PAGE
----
Cascade Festival of African Films

Like my quest to read more books by non-western writers, I think it is important to watch more films by non-western filmmakers. It is helpful to all of us to have multiple perspectives and voices that we can use as tools to understand the world. That said, these films are surely different from western films not only in the types of stories that are told but also in presentation. Yet I feel it is important to not always expect the same formulaic entertainment that Hollywood often delivers, but instead to look at films as art, which has many forms and iterations.

Here are my picks from this year’s Cascade Festival of African Films in Portland. Oh, and did I mention that it is free?

1. State of Violence (South Africa) – A township boy turned business elite seeks his wife’s killer when the police investigation is moving too slowly for his liking. When he discovers the killer, he must face a secret from his past as an anti-apartheid revolutionary. Thursday, Feb. 23, at 12 p.m. and Friday, Feb. 24, at 7:30 p.m. at Portland Community College Cascade Campus, 705 N Killingsworth St., Portland, in the Moriarty Arts and Humanities Building, Room 104.

2. Restless City (Nigeria/USA) – Director Andrew Dosunmu, who was born and raised in Nigeria, sets out to tell the story of the West African immigrant community in New York City. This feature film follows a Senegalese who dreams of being a musician but instead sells CDs on the street. When he falls in love with a prostitute, things become complicated. (This one already screened, but I thought it was worth mentioning as one to look for).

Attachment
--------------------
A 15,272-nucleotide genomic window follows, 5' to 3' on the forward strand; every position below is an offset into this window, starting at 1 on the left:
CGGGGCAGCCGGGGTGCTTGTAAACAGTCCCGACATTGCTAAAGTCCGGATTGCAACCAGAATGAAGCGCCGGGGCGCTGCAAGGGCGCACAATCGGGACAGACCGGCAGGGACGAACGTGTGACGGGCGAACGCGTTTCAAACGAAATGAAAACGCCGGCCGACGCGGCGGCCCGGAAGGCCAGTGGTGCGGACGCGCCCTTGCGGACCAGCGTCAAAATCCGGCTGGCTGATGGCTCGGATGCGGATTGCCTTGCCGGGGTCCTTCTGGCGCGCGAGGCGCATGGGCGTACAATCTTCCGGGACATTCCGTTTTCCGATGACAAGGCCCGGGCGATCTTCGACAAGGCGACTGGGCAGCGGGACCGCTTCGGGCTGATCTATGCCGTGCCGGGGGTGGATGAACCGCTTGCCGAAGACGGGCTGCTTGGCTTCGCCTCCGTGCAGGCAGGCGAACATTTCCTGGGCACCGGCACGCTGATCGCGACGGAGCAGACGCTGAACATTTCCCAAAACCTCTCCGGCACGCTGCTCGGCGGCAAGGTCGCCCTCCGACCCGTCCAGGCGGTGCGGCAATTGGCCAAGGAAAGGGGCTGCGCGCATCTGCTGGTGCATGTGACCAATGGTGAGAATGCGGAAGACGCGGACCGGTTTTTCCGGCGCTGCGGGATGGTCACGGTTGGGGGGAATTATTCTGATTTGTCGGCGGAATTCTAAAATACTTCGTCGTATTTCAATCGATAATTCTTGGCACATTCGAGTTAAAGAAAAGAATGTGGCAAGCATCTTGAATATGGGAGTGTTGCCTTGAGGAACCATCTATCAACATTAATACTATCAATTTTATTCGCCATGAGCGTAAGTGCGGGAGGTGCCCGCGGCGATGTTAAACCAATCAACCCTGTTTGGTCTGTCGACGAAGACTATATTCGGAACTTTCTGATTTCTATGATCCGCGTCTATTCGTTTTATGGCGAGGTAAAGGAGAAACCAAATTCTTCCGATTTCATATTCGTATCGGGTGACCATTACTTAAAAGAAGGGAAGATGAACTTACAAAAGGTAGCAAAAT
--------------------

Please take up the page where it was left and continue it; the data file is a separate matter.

3. Seasons of a Life (Malawi) – The plot of this film looks pretty moving. When a man impregnates his housekeeper, he agrees to give her financial support if she will keep it a secret that he is the father. She uses the money to gain an education and puts the child into an orphanage, where he is soon adopted back to her former employer and his wife. Saturday, Feb. 11, at 7:30 at Portland Community College Cascade Campus, 705 N Killingsworth St., Portland, in the Moriarty Arts and Humanities Building, Room 104.

4. Tinga Tinga Tales (Kenya/UK) – Since I have a little one, I couldn’t help but notice what is playing on Family Film Day. Tinga Tinga Tales, which air on both the BBC and the Disney Channel, are traditional African folklore that explain oddities about animals that every curious 5 year old wants to know. Why do frogs croak? Why crocodiles have bumps? The series is named for the late artist Tanzanian Edward Saidi Tingatinga’s work. Saturday, Feb. 25at McMenamin’s Kennedy School Theatre, 5736 NE 33rd Ave., Portland.

5. Hopeville (South Africa) – A father, who has been estranged from his son, moves with him from the big city to a small town. Wanting to build their relationship, the father sets out on a mission to restore the public pool so his son can pursue a swimming career. He is met with resistance from the townspeople, who unlike their town’s name are not so hopeful. Thursday, Feb. 16, at 1:45 and Saturday, Feb. 18, at 7:30 p.m. at Portland Community College Cascade Campus, 705 N Killingsworth St., Portland, in the Moriarty Arts and Humanities Building, Room 104.

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